Organoids are helping scientists study the coronavirus.
A test tube containing brain organoids. Photo: Center for Alternatives to Animal Testing, Johns Hopkins University
By Emily Mullin
The tiny blobs of brain tissue that Thomas Hartung, MD, PhD, grows in his lab at Johns Hopkins University aren’t much to look at. Just barely visible, they are little more than squishy white specks.
Known as “mini brains,” or organoids, these minuscule structures made from stem cells contain neurons that spontaneously emit electrical activity as a real brain would. The ones Hartung grows resemble the brain of a human fetus at five months of development.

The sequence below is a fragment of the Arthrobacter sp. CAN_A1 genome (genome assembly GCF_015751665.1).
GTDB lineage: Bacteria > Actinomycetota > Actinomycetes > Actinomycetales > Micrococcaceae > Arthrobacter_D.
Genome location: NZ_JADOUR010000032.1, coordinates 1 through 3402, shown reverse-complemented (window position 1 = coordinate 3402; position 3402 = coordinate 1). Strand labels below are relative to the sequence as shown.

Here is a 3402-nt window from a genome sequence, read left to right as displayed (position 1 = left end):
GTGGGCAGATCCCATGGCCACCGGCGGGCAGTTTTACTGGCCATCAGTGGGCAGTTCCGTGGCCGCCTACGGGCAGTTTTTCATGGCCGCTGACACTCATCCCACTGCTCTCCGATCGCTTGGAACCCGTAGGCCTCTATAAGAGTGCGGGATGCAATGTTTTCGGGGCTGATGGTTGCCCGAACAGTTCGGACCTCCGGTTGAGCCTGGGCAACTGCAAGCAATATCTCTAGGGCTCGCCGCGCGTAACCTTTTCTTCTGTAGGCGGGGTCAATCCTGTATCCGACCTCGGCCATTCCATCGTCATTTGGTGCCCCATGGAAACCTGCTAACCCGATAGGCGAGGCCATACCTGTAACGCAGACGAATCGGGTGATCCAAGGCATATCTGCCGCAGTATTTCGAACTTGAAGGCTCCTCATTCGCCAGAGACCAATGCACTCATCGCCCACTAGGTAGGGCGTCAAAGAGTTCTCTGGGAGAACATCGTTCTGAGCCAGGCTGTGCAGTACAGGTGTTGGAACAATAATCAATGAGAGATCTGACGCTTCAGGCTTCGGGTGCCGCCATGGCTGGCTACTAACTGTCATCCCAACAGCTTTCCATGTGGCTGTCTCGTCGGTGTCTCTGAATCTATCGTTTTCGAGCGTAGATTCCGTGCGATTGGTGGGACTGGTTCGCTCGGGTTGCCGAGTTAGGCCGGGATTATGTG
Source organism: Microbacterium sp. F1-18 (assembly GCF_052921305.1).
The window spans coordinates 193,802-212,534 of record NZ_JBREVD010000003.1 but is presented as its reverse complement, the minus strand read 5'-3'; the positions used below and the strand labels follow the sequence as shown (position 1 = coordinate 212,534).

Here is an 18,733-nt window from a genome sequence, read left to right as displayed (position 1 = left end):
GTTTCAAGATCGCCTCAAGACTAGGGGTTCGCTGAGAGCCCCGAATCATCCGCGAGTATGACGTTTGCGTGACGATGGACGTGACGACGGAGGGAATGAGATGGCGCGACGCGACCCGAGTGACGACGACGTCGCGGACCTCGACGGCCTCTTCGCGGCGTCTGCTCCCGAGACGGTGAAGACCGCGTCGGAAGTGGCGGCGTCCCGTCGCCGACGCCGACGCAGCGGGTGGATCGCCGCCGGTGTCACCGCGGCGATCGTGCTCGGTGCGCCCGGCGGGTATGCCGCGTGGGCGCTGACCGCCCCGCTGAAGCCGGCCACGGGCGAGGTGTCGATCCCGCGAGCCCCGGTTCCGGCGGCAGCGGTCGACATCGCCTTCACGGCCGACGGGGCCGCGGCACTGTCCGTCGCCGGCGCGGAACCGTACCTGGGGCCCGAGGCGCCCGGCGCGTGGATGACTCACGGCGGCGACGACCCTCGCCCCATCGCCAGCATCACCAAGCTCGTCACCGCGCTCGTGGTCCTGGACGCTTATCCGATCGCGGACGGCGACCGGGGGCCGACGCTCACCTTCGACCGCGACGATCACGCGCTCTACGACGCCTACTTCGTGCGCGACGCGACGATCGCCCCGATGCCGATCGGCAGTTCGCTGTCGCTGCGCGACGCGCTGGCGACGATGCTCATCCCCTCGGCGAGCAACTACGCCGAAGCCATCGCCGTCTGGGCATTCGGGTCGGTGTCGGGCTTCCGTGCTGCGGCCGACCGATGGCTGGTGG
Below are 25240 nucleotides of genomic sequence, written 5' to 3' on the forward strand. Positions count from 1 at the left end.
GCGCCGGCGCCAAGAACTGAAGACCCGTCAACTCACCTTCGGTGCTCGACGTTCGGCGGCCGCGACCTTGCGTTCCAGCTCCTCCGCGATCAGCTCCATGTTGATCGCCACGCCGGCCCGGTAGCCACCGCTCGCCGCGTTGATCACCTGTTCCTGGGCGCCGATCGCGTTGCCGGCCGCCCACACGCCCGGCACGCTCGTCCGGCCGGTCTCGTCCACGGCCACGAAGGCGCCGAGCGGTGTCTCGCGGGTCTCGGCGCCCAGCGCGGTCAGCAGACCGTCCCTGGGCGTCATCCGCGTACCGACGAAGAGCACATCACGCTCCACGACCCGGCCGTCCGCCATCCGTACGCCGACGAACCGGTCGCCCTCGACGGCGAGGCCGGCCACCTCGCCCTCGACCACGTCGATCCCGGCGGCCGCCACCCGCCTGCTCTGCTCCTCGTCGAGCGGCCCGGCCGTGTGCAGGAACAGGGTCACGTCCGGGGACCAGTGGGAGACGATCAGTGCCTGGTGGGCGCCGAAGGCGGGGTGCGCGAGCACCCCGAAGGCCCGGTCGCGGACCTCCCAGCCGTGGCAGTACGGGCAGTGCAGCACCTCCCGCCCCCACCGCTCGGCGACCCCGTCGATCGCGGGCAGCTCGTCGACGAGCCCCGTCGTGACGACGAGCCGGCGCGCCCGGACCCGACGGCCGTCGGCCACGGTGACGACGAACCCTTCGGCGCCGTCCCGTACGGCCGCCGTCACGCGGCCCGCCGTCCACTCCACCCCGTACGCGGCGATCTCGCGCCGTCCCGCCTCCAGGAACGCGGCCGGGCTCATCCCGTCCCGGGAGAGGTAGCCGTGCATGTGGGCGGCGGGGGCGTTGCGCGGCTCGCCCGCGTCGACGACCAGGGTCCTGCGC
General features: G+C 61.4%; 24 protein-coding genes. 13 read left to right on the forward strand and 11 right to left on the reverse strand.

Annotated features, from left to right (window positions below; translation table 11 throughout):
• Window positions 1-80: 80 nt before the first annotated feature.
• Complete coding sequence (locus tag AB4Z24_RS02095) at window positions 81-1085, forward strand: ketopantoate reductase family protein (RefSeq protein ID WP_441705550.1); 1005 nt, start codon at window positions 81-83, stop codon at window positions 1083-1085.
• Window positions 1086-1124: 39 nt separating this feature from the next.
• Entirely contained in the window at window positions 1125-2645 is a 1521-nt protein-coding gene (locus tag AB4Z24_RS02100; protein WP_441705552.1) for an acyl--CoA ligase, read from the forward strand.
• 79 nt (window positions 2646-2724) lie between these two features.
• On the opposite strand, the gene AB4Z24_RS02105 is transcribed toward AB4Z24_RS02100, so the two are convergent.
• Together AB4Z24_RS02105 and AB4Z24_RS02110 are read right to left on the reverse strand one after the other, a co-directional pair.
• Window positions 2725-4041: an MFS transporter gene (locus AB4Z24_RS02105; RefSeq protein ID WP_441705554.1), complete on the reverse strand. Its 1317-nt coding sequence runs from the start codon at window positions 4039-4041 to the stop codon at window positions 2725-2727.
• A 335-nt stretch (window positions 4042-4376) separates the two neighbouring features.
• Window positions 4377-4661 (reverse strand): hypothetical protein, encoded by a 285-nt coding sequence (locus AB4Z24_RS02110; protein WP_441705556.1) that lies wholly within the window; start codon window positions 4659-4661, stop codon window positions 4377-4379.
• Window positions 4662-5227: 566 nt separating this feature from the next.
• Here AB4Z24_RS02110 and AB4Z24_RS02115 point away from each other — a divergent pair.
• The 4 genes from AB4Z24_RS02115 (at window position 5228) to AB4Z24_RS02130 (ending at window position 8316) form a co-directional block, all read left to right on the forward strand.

Hartung and his team are using the brain organoids to better understand SARS-CoV-2, the virus that causes Covid-19. What they’ve found so far about the brain’s susceptibility to the virus is concerning: “It’s bad news adding to a pile of bad news,” Hartung tells OneZero. Read more >>